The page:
2020 is the Centennial of the 19th Amendment granting women in the United States the right to vote. Oddly enough, I am currently on a contract with the National Woman’s Party, founded by Alice Paul and Lucy Burns as an offshoot of the National American Woman Suffrage Association (NAWSA), and originally called the Congressional Union. The split was largely over tactics and splits continued over the years, again, mostly about tactics and mission. (In the post-suffrage years, splits continued, largely over how to pass the Equal Rights Amendment.)
I’m waiting to find out if the site has been awarded a grant I applied for in December so that I can produce a collections open house and living history event in late April designed to explore the material culture of the NWP’s protests. On the off chance that I’ll get the grant, and on the basis of a life-long obsession with the 1910s formed when I watched Testament of Youth on Masterpiece Theatre and promptly demanded the book, I have begun to consider the component parts of a suffragist’s wardrobe. (You gotta have something to think about on the Metro.)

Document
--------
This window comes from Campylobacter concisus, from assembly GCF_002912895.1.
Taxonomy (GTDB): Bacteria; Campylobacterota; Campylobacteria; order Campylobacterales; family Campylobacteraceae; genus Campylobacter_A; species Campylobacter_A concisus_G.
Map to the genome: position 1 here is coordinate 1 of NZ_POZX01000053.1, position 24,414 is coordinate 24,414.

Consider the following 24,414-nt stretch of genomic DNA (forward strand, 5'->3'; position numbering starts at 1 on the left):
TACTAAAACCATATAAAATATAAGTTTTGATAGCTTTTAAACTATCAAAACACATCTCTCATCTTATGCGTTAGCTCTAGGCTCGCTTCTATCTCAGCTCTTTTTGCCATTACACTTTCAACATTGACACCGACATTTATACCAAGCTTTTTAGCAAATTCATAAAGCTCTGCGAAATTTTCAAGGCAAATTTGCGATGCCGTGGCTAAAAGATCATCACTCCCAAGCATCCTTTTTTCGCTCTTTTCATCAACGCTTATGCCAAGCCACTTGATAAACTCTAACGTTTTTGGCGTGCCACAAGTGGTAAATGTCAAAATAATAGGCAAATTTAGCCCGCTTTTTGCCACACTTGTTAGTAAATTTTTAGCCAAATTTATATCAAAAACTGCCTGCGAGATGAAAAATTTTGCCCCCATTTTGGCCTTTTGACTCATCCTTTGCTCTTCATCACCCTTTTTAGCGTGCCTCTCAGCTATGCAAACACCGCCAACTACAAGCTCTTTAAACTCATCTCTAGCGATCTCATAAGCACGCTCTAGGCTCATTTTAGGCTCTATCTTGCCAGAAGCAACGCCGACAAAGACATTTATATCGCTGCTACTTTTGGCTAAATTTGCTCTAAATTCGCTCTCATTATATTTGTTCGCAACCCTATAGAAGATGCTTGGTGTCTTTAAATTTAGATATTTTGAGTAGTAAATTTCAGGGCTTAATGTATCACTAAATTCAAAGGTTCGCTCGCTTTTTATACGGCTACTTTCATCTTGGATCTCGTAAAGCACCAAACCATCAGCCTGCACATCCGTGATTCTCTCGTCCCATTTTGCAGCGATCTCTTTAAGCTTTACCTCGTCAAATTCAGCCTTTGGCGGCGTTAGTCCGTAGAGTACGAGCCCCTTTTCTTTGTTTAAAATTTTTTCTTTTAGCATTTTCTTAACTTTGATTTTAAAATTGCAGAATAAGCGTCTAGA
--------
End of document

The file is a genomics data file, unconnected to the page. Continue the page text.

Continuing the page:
Here’s the preliminary list:
Jacket or sweater (we’ll be indoors)
Boots or shoes
Votes for Women button
I am incredibly lucky to have found (separately) a silk blouse and a wool skirt that both fit me! I also have a wool skirt that is too small, but could be patterned, and a cotton blouse, that could also be patterned. But given what I have to accomplish by the end of April, I think it’s most likely I’ll need to wear the antiques.
What do I have to make, if I get this grant and decide to be one of the costumed interpreters?
At a minimum:
Now, I could opt for a union suit of the kind Our Girl History made, but I’m not super convinced by my abilities to sew knits. Before she posted the union suit, I was planning to use the Dreamstress’s guide to 1910s underwear.
I have the Scroop pattern, and if I finish my projects and I get the grant, I’ll dive into this decade sometime in March. It’s hard to say whether I’d like to get it or not: there is always the “Oh crap, now we have to pull off this project!” factor with any grant award. It’s daunting, but at the same time, once those projects are finished, thinking about the who, how, and where of the making of suffrage banners and capes is pretty appealing for a material culture person.
In the meantime, while I’m at work, inventory projects provide lots of exposure to inspiration.